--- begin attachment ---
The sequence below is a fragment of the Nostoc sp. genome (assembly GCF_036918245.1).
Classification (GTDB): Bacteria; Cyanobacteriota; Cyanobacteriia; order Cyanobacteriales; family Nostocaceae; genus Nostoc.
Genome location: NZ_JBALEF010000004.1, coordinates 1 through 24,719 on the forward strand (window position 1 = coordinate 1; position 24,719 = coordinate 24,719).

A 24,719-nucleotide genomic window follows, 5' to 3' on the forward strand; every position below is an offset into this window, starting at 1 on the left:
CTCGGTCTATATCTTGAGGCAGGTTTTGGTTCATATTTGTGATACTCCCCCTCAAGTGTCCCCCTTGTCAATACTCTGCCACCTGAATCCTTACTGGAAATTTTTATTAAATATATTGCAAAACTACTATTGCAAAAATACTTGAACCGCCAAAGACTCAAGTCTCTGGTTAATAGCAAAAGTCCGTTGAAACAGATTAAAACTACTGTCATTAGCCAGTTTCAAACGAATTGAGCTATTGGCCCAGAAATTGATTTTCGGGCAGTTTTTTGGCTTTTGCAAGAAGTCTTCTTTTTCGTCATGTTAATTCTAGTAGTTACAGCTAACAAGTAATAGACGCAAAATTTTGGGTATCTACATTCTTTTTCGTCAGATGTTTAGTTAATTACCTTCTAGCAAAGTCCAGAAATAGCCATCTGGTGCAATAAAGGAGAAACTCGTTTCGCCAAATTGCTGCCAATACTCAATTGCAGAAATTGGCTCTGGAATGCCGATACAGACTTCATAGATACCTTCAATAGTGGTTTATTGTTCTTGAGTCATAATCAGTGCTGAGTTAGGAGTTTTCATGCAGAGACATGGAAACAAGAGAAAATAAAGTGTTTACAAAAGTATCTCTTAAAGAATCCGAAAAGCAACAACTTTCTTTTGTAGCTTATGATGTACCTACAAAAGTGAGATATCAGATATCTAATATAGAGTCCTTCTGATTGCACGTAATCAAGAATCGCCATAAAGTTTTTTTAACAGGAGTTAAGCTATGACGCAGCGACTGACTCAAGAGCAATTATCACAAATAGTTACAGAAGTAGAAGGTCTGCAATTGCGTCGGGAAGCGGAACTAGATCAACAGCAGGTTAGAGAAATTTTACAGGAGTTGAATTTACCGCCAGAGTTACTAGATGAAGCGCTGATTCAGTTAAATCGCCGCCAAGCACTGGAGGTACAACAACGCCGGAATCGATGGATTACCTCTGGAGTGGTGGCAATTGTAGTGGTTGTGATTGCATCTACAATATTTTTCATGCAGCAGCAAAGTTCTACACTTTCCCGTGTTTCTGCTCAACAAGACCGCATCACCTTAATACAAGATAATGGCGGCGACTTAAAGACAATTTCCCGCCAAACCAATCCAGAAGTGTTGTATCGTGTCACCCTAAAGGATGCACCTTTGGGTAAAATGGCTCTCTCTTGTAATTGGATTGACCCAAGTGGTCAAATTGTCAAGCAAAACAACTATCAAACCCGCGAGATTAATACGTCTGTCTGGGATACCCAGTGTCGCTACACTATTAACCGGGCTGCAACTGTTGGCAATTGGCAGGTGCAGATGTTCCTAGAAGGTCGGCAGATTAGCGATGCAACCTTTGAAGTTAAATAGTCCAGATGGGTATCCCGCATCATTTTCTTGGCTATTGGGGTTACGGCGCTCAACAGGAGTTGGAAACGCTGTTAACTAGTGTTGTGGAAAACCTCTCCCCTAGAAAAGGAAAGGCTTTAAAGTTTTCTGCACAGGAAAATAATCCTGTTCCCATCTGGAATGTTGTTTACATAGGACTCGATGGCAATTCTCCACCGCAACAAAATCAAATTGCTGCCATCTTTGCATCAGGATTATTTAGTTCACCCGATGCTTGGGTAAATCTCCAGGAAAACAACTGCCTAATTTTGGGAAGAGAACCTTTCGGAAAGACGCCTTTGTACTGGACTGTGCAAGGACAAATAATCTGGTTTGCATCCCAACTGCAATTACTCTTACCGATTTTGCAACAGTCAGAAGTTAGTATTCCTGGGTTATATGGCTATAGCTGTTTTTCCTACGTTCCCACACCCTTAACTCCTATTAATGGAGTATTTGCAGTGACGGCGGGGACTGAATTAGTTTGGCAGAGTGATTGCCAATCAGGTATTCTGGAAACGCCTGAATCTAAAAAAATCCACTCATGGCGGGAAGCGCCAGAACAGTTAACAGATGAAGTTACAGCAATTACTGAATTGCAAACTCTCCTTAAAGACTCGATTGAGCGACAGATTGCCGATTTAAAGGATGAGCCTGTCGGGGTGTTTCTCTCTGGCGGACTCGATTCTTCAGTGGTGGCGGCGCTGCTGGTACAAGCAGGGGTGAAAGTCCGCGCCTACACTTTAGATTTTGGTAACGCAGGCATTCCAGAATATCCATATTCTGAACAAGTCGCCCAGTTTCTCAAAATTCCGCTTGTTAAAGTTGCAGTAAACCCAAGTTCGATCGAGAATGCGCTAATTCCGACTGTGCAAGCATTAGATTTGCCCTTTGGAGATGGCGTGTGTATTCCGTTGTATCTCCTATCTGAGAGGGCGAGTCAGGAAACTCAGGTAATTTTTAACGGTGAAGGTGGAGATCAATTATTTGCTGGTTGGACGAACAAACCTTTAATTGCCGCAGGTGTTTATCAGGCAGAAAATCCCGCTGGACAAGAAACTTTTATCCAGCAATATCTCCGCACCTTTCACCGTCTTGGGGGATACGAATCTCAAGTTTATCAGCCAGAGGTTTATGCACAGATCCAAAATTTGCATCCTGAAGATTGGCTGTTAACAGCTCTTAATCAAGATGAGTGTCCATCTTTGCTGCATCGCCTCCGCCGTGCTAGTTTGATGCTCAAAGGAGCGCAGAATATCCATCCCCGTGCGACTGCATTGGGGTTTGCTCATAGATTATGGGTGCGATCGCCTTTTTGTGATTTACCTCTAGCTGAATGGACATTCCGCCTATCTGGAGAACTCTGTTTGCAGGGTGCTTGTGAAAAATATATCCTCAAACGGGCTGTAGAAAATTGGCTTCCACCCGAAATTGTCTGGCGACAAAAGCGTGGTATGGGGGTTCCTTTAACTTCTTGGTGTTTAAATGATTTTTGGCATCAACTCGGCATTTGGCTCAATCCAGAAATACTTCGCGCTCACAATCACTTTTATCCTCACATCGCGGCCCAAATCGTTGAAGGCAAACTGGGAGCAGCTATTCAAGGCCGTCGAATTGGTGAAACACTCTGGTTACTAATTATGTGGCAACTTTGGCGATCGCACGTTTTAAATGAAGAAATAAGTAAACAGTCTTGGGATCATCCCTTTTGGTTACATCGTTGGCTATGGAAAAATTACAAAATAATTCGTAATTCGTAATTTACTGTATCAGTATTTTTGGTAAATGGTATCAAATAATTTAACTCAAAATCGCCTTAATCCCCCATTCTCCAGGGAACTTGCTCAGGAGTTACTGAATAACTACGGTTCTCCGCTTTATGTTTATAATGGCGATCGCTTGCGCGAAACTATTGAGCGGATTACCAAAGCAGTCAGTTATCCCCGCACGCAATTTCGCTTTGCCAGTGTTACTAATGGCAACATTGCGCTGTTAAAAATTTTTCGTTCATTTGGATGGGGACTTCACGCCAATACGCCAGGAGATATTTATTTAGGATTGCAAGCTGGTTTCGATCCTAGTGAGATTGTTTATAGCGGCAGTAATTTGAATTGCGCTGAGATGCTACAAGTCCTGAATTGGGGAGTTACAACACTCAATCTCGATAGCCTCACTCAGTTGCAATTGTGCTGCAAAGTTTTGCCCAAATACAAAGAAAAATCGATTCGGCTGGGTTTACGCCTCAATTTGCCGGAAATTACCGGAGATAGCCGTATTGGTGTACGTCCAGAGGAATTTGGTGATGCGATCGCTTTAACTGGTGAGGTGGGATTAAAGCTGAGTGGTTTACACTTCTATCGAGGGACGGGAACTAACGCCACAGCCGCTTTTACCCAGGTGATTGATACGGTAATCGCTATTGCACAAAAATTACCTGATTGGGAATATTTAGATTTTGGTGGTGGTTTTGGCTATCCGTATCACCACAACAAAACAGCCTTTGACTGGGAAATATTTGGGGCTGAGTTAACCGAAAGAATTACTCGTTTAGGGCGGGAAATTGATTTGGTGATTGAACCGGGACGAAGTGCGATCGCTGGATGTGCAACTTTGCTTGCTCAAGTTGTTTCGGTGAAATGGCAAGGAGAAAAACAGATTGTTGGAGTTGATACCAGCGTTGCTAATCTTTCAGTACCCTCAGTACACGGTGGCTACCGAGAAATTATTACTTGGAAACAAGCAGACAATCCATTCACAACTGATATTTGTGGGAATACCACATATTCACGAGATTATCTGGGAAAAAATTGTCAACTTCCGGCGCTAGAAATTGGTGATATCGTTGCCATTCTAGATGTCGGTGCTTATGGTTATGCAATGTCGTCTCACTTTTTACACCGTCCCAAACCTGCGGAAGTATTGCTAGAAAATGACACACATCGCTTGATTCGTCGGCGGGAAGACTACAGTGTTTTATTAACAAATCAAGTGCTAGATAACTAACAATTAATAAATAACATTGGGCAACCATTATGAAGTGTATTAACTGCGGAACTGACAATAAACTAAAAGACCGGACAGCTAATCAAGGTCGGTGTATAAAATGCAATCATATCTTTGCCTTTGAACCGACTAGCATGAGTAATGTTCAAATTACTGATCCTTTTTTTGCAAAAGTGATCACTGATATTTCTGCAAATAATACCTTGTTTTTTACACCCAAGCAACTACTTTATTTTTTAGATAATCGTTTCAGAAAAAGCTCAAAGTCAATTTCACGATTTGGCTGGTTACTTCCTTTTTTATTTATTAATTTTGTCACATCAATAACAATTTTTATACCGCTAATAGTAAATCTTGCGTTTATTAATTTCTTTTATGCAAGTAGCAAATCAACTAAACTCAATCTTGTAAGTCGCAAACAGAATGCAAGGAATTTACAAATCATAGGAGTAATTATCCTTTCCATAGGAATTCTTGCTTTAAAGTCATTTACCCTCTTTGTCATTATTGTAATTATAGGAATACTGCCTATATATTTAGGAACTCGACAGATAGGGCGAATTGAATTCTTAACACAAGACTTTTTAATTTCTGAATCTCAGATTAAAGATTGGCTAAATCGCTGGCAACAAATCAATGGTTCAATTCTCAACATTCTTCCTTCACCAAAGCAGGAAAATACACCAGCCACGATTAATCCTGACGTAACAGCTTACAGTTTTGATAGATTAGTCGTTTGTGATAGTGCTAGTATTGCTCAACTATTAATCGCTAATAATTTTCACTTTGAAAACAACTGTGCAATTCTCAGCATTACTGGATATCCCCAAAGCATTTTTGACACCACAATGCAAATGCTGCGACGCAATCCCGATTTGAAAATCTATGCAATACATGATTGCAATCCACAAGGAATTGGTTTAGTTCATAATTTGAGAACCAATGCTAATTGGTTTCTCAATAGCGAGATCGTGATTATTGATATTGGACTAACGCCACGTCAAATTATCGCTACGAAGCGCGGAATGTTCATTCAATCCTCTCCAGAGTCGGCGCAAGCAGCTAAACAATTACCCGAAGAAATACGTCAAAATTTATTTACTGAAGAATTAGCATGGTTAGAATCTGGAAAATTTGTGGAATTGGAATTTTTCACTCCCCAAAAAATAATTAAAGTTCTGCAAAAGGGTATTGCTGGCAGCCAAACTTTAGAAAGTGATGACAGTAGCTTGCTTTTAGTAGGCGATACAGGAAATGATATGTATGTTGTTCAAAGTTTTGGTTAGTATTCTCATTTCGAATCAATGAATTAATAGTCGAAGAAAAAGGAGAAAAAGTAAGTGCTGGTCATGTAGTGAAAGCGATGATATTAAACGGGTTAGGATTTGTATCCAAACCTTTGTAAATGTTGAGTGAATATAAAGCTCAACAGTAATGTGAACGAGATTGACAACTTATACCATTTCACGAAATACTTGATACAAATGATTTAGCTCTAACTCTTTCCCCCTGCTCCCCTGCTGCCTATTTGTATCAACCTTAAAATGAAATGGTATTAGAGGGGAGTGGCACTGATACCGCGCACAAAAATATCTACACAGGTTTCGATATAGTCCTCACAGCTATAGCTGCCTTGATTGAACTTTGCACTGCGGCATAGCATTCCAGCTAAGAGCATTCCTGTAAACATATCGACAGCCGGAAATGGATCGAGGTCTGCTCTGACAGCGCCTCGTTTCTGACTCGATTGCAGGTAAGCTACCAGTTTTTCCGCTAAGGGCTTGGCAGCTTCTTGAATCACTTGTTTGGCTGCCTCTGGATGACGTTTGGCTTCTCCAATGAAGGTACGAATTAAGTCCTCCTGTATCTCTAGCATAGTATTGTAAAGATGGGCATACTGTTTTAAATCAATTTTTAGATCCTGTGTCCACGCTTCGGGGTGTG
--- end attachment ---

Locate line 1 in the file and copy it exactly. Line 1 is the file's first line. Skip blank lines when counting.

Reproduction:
The sequence below is a fragment of the Nostoc sp. genome (assembly GCF_036918245.1).